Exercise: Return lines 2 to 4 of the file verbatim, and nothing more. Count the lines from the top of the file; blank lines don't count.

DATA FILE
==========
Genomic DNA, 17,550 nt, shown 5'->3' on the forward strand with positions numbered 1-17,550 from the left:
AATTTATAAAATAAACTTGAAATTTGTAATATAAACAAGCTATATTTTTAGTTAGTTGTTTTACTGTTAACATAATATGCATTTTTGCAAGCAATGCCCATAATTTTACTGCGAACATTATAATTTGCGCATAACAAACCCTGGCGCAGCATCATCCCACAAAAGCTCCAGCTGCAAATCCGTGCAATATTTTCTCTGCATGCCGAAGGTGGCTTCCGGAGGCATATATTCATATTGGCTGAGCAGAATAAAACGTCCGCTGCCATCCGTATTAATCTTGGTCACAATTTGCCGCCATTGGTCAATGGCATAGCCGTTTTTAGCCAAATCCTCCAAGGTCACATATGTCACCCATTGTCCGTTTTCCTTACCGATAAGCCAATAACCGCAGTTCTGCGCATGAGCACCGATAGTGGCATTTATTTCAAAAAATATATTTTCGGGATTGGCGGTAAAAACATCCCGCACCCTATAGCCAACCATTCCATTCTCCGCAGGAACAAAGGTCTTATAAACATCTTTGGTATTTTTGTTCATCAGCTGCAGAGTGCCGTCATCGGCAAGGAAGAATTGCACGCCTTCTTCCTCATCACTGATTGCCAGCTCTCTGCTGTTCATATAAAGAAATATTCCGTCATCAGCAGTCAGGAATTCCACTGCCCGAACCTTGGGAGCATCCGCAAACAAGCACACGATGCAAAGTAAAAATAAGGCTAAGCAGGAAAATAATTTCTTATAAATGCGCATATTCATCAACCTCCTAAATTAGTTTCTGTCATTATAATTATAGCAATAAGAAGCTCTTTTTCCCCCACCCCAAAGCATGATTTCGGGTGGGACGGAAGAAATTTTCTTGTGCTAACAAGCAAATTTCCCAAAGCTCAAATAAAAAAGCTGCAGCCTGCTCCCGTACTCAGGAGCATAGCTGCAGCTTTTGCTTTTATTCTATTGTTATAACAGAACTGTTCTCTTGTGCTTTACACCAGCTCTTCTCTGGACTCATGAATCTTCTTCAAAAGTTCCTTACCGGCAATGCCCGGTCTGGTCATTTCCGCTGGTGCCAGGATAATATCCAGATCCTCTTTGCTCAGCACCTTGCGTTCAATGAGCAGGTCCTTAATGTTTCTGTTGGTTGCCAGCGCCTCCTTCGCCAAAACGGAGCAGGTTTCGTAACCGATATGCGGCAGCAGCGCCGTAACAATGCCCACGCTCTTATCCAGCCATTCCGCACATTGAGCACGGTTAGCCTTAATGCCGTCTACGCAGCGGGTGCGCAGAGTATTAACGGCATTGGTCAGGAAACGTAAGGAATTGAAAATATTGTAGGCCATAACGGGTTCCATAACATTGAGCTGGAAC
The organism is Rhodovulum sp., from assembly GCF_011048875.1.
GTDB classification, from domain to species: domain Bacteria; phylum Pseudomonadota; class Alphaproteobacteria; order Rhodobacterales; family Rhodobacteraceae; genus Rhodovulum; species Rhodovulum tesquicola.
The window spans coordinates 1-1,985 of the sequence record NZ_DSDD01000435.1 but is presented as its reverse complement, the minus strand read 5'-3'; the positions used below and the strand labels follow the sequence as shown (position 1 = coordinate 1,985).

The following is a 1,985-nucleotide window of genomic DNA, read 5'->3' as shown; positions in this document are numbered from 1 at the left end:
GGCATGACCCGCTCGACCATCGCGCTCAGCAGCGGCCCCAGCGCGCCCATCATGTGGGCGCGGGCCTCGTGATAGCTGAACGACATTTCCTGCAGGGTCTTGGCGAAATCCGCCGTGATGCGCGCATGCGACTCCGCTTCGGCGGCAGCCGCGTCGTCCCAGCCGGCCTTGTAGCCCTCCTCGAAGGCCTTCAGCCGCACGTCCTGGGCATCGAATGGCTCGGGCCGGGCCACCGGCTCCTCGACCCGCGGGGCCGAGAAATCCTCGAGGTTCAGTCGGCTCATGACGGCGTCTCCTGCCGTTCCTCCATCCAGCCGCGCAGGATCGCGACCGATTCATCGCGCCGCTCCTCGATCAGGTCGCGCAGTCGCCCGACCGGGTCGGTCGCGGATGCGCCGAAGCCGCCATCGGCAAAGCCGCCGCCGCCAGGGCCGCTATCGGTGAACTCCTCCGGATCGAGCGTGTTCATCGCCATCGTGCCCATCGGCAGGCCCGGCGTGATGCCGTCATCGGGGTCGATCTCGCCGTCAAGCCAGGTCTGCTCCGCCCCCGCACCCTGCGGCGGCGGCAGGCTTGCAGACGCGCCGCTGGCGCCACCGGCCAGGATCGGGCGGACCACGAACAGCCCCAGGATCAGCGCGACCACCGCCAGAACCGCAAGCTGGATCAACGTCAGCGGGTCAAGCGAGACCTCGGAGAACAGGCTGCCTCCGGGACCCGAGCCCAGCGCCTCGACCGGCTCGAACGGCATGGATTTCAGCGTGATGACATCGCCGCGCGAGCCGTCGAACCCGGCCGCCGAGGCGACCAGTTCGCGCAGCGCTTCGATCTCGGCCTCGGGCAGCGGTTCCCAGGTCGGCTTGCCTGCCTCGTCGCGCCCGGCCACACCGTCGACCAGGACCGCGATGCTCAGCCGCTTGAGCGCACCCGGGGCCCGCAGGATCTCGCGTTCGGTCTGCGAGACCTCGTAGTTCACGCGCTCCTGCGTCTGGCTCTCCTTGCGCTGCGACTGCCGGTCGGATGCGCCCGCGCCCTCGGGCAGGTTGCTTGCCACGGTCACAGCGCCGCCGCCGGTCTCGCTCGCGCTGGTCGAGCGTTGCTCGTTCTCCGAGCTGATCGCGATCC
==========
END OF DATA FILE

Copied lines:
AATTTATAAAATAAACTTGAAATTTGTAATATAAACAAGCTATATTTTTAGTTAGTTGTTTTACTGTTAACATAATATGCATTTTTGCAAGCAATGCCCATAATTTTACTGCGAACATTATAATTTGCGCATAACAAACCCTGGCGCAGCATCATCCCACAAAAGCTCCAGCTGCAAATCCGTGCAATATTTTCTCTGCATGCCGAAGGTGGCTTCCGGAGGCATATATTCATATTGGCTGAGCAGAATAAAACGTCCGCTGCCATCCGTATTAATCTTGGTCACAATTTGCCGCCATTGGTCAATGGCATAGCCGTTTTTAGCCAAATCCTCCAAGGTCACATATGTCACCCATTGTCCGTTTTCCTTACCGATAAGCCAATAACCGCAGTTCTGCGCATGAGCACCGATAGTGGCATTTATTTCAAAAAATATATTTTCGGGATTGGCGGTAAAAACATCCCGCACCCTATAGCCAACCATTCCATTCTCCGCAGGAACAAAGGTCTTATAAACATCTTTGGTATTTTTGTTCATCAGCTGCAGAGTGCCGTCATCGGCAAGGAAGAATTGCACGCCTTCTTCCTCATCACTGATTGCCAGCTCTCTGCTGTTCATATAAAGAAATATTCCGTCATCAGCAGTCAGGAATTCCACTGCCCGAACCTTGGGAGCATCCGCAAACAAGCACACGATGCAAAGTAAAAATAAGGCTAAGCAGGAAAATAATTTCTTATAAATGCGCATATTCATCAACCTCCTAAATTAGTTTCTGTCATTATAATTATAGCAATAAGAAGCTCTTTTTCCCCCACCCCAAAGCATGATTTCGGGTGGGACGGAAGAAATTTTCTTGTGCTAACAAGCAAATTTCCCAAAGCTCAAATAAAAAAGCTGCAGCCTGCTCCCGTACTCAGGAGCATAGCTGCAGCTTTTGCTTTTATTCTATTGTTATAACAGAACTGTTCTCTTGTGCTTTACACCAGCTCTTCTCTGGACTCATGAATCTTCTTCAAAAGTTCCTTACCGGCAATGCCCGGTCTGGTCATTTCCGCTGGTGCCAGGATAATATCCAGATCCTCTTTGCTCAGCACCTTGCGTTCAATGAGCAGGTCCTTAATGTTTCTGTTGGTTGCCAGCGCCTCCTTCGCCAAAACGGAGCAGGTTTCGTAACCGATATGCGGCAGCAGCGCCGTAACAATGCCCACGCTCTTATCCAGCCATTCCGCACATTGAGCACGGTTAGCCTTAATGCCGTCTACGCAGCGGGTGCGCAGAGTATTAACGGCATTGGTCAGGAAACGTAAGGAATTGAAAATATTGTAGGCCATAACGGGTTCCATAACATTGAGCTGGAAC
The organism is Rhodovulum sp., from assembly GCF_011048875.1.
GTDB classification, from domain to species: domain Bacteria; phylum Pseudomonadota; class Alphaproteobacteria; order Rhodobacterales; family Rhodobacteraceae; genus Rhodovulum; species Rhodovulum tesquicola.